House of Commons
|Session 2008 - 09|
Publications on the internet
General Committee Debates
The Committee consisted of the following Members:
Alan Sandall, Eliot Wilson, Committee Clerks
attended the Committee
Public Bill Committee
Thursday 11 June 2009
[Mr. Joe Benton in the Chair](Morning)
Equality BillWritten evidence to be reported to the House
E35 Gender Spectrum UK
E36 Stonewall Housing
E37 Diabetes UK
E38 Race on the Agenda (additional memorandum)
E39 Gender Matters
E41 Mothers Union
E42 Unison and Fawcett Society
E43 University and College Union
E44 Equality and Diversity Forum (additional memorandum)
Public sector duty regarding socio-economic inequalities
Mr. Mark Harper (Forest of Dean) (Con): I beg to move amendment 2, in clause 1, page 1, line 29, leave out subsection (3) and insert
(3) A Minister of the Crown may by regulations list public authorities to which this section applies..
The Chairman: With this it will be convenient to discuss amendment 107, in clause 1, page 2, line 17, after England, insert
(l) the Financial Services Authority;
(m) the Office of Communications;
(n) the Office of Fair Trading;
(o) the Office of Gas and Electricity Markets;
(p) the Security Industry Authority..
Amendment 108, in clause 1, page 2, line 17, at end insert
(l) Transport for London;
(m) London Fire and Emergency Planning Authority;
(n) London Development Agency;
(o) Metropolitan Police Authority..
An amendment to include members of the GLA family in the socio-economic duty.
Amendment 109, in clause 1, page 2, line 17, at end insert
(l) a fire and rescue authority constituted by a scheme under section 2 of the Fire and Rescue Service Act 2004, or a scheme to which section 4 of that Act applies, for an area in England..
An amendment to include Fire Authorities in the socio-economic duty.
Amendment 181, in clause 1, page 2, line 17, at end insert
(3A) This section also applies to those bodies responsible for inspecting or regulating public sector bodies..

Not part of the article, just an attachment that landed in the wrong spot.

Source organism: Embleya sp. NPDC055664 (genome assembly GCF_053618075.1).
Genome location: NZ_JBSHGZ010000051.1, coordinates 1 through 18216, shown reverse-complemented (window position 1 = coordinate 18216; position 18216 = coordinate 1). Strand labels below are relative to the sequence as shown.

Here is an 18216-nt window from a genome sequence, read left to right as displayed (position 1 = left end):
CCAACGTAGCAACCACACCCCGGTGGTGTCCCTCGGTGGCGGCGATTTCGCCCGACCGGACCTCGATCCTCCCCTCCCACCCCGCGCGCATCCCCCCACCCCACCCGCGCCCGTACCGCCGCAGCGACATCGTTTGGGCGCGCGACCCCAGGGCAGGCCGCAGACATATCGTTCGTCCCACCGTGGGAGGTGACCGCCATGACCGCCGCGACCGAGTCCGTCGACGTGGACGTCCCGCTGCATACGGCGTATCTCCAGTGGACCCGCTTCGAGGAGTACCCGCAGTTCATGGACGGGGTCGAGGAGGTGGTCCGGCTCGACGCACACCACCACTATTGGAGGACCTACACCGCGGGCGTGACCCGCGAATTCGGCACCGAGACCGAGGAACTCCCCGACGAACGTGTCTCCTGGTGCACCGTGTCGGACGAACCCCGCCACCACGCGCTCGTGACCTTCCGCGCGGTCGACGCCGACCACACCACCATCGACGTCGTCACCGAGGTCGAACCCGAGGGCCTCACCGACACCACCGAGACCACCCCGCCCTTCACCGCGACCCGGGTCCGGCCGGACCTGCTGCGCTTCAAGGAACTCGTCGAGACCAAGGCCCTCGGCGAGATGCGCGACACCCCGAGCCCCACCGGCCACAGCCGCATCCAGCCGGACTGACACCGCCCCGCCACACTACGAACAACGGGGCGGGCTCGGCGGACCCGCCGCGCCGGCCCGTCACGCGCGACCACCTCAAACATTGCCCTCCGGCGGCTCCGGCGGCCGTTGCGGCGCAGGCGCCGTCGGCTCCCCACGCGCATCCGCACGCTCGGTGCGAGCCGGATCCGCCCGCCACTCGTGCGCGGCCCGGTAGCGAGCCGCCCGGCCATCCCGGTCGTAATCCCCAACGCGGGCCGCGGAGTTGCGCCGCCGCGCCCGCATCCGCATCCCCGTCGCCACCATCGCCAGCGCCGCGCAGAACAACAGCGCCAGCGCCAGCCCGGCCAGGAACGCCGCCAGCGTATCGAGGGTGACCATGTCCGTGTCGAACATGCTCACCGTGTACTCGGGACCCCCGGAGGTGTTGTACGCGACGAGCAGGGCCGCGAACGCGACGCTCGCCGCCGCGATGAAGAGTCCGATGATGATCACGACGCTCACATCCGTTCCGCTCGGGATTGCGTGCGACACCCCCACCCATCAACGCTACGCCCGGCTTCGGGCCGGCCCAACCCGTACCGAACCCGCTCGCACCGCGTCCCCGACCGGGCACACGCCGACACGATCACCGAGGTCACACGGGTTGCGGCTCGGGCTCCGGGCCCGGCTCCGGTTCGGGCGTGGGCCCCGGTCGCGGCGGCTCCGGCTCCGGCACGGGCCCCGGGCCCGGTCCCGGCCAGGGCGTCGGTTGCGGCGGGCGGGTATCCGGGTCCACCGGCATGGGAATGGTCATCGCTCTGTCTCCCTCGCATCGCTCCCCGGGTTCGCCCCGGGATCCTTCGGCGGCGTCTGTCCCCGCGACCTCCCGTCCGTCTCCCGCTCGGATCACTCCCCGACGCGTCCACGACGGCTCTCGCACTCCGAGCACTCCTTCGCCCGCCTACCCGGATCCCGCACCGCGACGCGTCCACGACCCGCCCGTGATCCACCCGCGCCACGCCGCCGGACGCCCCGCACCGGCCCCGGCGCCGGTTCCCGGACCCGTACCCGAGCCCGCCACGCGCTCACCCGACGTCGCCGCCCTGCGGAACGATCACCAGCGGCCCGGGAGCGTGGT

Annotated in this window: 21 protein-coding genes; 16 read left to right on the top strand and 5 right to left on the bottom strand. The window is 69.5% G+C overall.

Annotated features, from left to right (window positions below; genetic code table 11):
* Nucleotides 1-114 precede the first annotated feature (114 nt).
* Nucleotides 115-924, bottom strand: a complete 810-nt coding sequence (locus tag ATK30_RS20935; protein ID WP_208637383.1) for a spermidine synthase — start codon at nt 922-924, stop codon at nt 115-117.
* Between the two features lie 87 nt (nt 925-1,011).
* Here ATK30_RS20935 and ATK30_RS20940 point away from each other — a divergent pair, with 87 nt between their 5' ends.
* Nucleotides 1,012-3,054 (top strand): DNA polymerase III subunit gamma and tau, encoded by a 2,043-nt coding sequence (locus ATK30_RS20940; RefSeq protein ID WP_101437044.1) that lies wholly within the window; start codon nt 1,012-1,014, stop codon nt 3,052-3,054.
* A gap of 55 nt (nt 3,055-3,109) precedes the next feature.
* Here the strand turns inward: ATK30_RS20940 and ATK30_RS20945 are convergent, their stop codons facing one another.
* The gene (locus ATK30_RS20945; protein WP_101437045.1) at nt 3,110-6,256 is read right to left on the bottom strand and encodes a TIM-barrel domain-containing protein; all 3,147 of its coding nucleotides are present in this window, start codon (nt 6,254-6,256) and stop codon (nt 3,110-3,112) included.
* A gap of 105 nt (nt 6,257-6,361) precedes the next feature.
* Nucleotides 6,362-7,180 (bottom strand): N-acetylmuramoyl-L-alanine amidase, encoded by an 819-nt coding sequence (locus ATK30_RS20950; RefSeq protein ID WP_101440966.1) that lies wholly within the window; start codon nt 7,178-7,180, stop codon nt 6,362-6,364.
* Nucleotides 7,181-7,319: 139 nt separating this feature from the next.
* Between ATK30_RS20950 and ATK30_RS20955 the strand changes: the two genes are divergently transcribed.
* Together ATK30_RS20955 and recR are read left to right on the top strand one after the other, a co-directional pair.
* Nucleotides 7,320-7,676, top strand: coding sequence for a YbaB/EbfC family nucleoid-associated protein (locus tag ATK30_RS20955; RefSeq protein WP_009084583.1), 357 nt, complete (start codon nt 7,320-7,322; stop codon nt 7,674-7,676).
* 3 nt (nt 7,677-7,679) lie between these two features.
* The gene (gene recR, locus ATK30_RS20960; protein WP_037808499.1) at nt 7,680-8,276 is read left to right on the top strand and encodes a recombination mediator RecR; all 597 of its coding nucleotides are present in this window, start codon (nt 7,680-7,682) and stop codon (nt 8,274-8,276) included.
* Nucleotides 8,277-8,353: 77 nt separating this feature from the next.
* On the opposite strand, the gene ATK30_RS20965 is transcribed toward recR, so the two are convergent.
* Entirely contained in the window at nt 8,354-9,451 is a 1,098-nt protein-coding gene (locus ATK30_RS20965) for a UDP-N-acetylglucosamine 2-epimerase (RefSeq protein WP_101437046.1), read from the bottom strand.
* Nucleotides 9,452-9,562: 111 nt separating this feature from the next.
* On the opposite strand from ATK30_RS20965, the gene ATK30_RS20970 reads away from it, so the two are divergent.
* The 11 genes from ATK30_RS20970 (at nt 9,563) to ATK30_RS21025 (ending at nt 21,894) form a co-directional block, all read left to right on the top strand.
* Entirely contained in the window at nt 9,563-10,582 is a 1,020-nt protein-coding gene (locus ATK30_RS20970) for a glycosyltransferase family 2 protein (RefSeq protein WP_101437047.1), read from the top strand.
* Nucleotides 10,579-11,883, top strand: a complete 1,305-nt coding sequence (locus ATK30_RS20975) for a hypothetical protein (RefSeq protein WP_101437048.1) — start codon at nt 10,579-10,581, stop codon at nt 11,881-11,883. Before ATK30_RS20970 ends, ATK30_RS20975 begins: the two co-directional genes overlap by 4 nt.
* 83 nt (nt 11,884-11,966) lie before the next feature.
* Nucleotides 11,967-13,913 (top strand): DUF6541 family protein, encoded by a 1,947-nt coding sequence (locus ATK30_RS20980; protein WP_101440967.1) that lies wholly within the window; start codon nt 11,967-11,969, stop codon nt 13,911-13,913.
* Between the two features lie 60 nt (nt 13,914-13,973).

An amendment to ensure that the socio-economic duty applies to inspectorates of public sector bodies.
Amendment 4, in clause 1, page 2, line 18, leave out subsection (4).
Mr. Harper: It is a pleasure to serve under your chairmanship this morning, Mr. Benton. I shall speak to amendments 2 and 4 and the group of measures before us. I shall see whether you let me get away with making some wider remarks on the clause or whether you wish me to hold them over for a stand part debate.
Amendment 2 is straightforward. It deals with how the Government have decided to set out the public authorities to which the clause relates. The strategy they have adopted is to list a number of authorities, but clause 2 gives Ministers the power by regulations to amend primary legislation. The Conservatives are reluctant to allow Ministers the power to amend primary legislation by order and the amendment sets out a different approach.
We would set out a power for Ministers of the Crown by regulations to list public authorities to which the measure applied. If they wished to add or remove public authorities from that list, they would simply change the secondary legislation. That is a better way to go about things, rather than allowing Ministers to amend primary legislation by order. This is a technical amendment.
Amendment 4 would remove subsection (4), which applies the measure to partner authorities of local authorities in relation to their
preparation and modification of a sustainable community strategy.
To explain the purpose of the amendment, I need to explain our concerns and objections to the measure. Ministers are a little confused about the difference between discrimination and disadvantage, which point my hon. Friend the Member for Weston-super-Mare has made before.